Cemetery Management

Phone: (705) 360-2615

 Email: [email protected]

Our office staff are licensed sales representatives under the Funeral, Burial and Cremation Services Act, 2002. License numbers 4698145, 4732714 and 4739373.

Cemetery Regular Office HoursCemetery Office

The office hours are 8:00 am to 4:00 pm (closed from 12-1:00) The office is located at 895 Pine Street South.

Cemeteries in the City of Timmins are here to preserve and to honor the memories of those who have gone on before us.

Cemetery Management provides for the maintenance, management, regulation, operation and control of the Timmins Memorial Cemetery, Tisdale Cemetery and Whitney Cemetery.

The City operates and manages three cemeteries:

Timmins Memorial - The Catholic Cemetery was established in 1906, was moved to the current location in 1917, and in November 1966 was acquired by the Town of Timmins and amalgamated with the Timmins Memorial Cemetery. Timmins Memorial Cemetery

Tisdale Cemetery - The Township of Tisdale has operated the Tisdale Cemetery since the early 1900s. Tisdale Cemetery Map

Whitney Fire Monument

Whitney Cemetery - The Whitney Cemetery was originally established as a burial site for the victims of the Fire of 1911. Since then, it has been referred to as Dead Man’s Point Cemetery as often as the Whitney Cemetery. All three cemeteries were incorporated into the City of Timmins Cemetery Department at the amalgamation/incorporation of the City of Timmins in 1973. Click here to view/download Whitney Cemetery Map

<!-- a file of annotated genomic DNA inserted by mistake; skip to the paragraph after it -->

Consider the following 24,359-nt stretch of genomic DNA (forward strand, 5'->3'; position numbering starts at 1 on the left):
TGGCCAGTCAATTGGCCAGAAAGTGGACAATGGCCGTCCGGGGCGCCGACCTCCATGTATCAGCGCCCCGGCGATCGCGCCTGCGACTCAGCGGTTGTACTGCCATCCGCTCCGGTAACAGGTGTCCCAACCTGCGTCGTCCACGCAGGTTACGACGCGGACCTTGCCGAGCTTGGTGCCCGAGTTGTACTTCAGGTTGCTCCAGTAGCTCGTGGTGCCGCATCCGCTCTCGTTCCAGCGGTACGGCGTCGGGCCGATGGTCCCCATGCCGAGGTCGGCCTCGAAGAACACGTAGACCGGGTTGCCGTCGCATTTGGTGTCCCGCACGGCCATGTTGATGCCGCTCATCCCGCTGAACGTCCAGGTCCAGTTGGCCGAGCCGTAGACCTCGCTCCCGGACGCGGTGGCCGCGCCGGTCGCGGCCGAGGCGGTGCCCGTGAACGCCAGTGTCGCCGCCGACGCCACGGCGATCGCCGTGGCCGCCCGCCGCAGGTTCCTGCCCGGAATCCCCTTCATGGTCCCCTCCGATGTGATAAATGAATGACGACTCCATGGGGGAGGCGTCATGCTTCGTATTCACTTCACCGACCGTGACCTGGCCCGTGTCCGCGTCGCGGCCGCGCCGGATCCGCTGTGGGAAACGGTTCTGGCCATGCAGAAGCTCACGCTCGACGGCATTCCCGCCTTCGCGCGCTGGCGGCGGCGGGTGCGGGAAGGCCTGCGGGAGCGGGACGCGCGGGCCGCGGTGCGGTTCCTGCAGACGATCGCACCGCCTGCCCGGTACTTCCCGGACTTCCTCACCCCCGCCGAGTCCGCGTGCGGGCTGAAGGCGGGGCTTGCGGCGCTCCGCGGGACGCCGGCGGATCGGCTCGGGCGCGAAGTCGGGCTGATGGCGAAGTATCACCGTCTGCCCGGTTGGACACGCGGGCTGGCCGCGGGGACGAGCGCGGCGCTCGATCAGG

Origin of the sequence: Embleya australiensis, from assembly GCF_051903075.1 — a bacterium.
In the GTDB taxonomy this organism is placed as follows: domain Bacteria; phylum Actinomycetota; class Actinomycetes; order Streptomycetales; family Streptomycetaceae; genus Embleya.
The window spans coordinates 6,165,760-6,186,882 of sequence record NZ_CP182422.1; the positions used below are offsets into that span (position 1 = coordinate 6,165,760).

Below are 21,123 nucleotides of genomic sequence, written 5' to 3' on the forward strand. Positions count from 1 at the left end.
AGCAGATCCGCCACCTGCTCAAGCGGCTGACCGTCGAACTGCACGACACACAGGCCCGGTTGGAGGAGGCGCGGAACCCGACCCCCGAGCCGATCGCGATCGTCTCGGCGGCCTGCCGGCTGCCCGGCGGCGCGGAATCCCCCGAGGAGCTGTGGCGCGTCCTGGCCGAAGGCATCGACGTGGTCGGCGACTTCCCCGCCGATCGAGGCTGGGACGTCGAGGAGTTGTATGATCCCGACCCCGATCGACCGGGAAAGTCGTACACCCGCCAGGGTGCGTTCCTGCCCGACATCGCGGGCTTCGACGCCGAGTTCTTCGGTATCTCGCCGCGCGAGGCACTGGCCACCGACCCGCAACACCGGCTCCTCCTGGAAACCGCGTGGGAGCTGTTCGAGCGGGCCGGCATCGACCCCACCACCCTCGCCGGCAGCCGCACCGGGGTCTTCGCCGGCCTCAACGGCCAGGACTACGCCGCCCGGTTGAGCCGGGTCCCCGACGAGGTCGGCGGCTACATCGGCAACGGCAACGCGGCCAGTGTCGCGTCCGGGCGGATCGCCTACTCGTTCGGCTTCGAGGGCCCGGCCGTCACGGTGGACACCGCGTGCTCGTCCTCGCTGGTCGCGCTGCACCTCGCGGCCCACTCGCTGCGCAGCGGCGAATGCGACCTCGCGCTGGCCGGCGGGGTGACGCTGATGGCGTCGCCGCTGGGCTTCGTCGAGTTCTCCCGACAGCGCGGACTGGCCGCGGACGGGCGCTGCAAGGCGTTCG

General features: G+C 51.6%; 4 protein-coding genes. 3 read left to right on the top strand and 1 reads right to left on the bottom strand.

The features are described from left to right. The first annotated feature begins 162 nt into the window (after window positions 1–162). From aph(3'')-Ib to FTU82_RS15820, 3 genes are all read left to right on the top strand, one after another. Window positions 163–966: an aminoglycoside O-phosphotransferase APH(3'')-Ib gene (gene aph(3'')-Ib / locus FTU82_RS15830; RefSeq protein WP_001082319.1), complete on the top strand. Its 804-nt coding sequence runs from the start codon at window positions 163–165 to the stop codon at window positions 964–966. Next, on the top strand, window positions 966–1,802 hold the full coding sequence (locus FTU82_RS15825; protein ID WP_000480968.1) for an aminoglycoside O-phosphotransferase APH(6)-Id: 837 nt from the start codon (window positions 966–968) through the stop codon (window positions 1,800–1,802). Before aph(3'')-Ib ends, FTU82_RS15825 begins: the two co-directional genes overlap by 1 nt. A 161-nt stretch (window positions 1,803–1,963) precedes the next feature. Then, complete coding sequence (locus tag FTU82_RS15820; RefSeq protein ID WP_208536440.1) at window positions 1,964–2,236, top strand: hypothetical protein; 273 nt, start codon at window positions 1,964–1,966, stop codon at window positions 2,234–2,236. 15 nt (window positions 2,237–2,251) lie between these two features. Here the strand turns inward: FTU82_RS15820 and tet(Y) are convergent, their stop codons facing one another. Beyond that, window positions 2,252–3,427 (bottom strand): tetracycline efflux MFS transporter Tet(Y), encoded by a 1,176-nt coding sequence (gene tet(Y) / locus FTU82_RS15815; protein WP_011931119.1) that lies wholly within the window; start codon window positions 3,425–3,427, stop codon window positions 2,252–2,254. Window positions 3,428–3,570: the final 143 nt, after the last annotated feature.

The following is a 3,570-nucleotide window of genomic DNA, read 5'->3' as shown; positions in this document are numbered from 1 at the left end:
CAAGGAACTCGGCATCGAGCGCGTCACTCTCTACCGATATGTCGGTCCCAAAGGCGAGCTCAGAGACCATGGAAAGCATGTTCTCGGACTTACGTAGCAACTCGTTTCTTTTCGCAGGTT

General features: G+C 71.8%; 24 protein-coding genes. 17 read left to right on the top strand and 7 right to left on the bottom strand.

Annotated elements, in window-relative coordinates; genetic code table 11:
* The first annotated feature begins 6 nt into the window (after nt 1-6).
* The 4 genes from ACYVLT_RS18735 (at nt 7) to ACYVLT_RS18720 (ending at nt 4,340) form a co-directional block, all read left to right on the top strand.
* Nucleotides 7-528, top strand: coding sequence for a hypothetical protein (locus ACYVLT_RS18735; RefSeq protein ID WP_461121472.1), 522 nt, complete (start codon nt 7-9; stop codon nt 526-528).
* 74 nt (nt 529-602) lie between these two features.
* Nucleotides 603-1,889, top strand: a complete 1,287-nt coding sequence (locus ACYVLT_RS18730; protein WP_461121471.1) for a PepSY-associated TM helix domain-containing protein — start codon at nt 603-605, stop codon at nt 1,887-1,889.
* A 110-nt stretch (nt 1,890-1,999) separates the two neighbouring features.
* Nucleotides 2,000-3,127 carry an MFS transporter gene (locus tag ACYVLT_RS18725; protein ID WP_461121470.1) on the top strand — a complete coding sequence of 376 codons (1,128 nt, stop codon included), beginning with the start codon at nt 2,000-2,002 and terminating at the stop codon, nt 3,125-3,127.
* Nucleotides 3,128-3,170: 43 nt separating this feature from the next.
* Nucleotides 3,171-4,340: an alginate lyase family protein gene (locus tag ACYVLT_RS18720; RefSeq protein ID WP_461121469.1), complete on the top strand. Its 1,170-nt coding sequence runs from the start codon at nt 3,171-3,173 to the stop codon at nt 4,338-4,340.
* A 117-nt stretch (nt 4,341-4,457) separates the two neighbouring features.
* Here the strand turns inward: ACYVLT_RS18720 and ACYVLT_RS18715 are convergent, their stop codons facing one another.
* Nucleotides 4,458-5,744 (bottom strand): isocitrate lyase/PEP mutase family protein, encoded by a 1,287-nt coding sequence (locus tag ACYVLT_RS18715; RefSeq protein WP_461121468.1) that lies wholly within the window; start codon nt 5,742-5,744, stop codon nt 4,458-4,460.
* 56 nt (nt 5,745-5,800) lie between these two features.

Special Guidelines for the New Timmins Memorial Expansion

The expansion plots have a continuous foundation. No markers or monuments are permitted in front of this foundation. Additionally, no planting of flowers, shrubs or lot adornments of any kind are permitted in front of the foundation. Any vases, flower holders etc. must be secured to the foundation or monument.

Timmins Memorial, Tisdale and Whitney cemeteries, grave plot allowances have changed:

For each 4 x 10 lot, the City allows for one (1) casket interment with three (3) additional cremations or infant burials or four (4) cremation burials.

A copy of By-law is available at the cemetery office or online ( Click here to view or download cemetery by-law )


Any questions or comments can be directed to the Cemetery Manager, (705) 360-2615 or e-mail [email protected]

Cemetery Facts

Winter at Timmins Memorial

Winter at Timmins Memorial

The cemeteries found in Timmins and Porcupine are rich with history. Below are some historical facts about cemeteries in Timmins.

  • Reverend Father Theriault used the churchyard on Fifth Avenue, Timmins, as a burial ground for his parishioners from 1912 to 1917.
  • In 1917, space was a problem, and a cemetery beyond the town limits was chosen. Today, that site is the old Roman Catholic section of the Timmins memorial cemetery. The 72 graves in the churchyard were moved to the present site.
  • J. Easton, a local undertaker started to bury non-Catholic on the neighbouring land. Previously, non-Catholics were buried in the South Porcupine cemetery, which had served the entire Porcupine Camp until that time.
  • The town of Timmins later surveyed off the land and fenced the two areas.
  • In 1937, the Canadian Legion formed the legion plot, and the efforts made by them were instrumental in arousing public interest in the cemetery.
  • In 1911, victims of the Porcupine Fire were buried at Dead Man’s Point, now Whitney Cemetery. In 1912, a new site was chosen for the cemetery, on what is now Hwy. 101.
  • A monument to 9 of the victims of the Hollinger disaster of 1928 is located in the Timmins Cemetery.